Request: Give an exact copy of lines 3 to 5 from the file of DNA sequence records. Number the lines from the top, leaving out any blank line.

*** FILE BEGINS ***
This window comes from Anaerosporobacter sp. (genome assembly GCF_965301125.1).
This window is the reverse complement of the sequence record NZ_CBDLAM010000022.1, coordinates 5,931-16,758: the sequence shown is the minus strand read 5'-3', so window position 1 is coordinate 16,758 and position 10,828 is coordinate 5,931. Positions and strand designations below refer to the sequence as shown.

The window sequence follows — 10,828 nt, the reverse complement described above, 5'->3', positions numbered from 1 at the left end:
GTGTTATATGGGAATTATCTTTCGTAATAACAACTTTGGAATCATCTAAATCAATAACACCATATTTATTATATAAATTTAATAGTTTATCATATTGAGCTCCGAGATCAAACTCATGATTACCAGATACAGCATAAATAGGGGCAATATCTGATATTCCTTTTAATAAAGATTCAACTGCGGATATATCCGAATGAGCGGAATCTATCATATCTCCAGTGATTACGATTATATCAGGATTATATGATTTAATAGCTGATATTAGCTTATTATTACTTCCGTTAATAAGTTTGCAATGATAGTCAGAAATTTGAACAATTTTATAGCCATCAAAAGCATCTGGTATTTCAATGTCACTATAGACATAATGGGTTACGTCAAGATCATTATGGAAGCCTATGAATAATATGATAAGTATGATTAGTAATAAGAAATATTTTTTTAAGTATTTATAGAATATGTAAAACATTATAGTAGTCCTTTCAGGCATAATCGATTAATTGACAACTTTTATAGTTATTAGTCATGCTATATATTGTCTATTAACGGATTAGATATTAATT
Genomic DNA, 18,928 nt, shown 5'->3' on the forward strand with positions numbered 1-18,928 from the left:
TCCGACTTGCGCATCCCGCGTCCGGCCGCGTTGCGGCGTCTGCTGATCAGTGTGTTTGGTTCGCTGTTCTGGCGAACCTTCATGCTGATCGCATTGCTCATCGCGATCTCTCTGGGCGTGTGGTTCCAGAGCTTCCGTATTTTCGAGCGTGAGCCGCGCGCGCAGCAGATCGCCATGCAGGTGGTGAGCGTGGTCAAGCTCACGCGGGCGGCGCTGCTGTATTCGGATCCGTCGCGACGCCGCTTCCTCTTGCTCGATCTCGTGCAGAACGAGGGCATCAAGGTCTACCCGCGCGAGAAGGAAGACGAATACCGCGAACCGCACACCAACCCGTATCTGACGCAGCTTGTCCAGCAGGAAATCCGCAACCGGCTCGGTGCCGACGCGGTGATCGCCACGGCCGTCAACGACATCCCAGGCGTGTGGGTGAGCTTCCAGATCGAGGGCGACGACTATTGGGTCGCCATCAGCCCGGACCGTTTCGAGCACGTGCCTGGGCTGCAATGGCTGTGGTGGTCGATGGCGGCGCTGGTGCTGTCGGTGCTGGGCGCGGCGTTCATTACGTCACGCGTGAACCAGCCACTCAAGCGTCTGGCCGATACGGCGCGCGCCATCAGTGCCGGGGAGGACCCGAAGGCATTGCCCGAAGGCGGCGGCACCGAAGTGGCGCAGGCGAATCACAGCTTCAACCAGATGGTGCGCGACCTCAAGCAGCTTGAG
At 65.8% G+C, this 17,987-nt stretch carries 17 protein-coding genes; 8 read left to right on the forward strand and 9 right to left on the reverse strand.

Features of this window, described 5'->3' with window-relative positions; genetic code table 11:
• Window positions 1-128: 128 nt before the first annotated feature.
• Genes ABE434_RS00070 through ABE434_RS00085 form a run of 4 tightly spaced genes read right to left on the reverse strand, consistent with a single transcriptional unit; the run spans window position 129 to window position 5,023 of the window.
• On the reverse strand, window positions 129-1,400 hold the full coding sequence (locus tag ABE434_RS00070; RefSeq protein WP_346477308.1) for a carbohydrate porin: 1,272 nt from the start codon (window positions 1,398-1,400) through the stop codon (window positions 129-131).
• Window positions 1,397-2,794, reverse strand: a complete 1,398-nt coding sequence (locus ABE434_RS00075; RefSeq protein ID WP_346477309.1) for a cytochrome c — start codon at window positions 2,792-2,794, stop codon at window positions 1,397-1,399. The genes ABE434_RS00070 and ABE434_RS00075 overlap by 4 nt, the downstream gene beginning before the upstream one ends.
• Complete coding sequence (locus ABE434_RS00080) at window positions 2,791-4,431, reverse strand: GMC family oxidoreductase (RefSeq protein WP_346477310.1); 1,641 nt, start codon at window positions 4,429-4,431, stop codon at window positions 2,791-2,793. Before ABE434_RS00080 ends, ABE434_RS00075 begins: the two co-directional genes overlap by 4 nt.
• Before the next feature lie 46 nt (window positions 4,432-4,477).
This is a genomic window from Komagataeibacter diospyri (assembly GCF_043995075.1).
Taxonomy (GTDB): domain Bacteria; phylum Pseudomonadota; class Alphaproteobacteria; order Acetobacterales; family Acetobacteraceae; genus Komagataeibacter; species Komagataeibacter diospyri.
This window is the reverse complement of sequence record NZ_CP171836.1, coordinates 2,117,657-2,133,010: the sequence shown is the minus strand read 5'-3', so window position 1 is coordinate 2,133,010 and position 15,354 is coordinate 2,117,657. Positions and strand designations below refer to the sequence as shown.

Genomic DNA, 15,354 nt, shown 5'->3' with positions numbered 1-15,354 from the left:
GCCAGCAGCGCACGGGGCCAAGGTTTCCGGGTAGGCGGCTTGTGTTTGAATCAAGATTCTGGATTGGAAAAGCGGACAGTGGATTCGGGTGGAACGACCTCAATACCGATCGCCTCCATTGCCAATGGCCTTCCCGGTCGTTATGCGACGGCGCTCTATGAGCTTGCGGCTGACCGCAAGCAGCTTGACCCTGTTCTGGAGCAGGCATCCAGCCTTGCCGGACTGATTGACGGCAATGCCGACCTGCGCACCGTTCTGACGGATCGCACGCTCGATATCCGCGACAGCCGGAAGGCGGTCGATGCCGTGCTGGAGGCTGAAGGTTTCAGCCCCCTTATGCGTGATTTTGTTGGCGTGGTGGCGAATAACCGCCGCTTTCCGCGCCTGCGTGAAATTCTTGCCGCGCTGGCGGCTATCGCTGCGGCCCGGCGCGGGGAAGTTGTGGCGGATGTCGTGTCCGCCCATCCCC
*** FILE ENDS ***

The window sequence follows — 10,828 nt, the reverse complement described above, 5'->3', positions numbered from 1 at the left end:
GTGTTATATGGGAATTATCTTTCGTAATAACAACTTTGGAATCATCTAAATCAATAACACCATATTTATTATATAAATTTAATAGTTTATCATATTGAGCTCCGAGATCAAACTCATGATTACCAGATACAGCATAAATAGGGGCAATATCTGATATTCCTTTTAATAAAGATTCAACTGCGGATATATCCGAATGAGCGGAATCTATCATATCTCCAGTGATTACGATTATATCAGGATTATATGATTTAATAGCTGATATTAGCTTATTATTACTTCCGTTAATAAGTTTGCAATGATAGTCAGAAATTTGAACAATTTTATAGCCATCAAAAGCATCTGGTATTTCAATGTCACTATAGACATAATGGGTTACGTCAAGATCATTATGGAAGCCTATGAATAATATGATAAGTATGATTAGTAATAAGAAATATTTTTTTAAGTATTTATAGAATATGTAAAACATTATAGTAGTCCTTTCAGGCATAATCGATTAATTGACAACTTTTATAGTTATTAGTCATGCTATATATTGTCTATTAACGGATTAGATATTAATT
Genomic DNA, 18,928 nt, shown 5'->3' on the forward strand with positions numbered 1-18,928 from the left: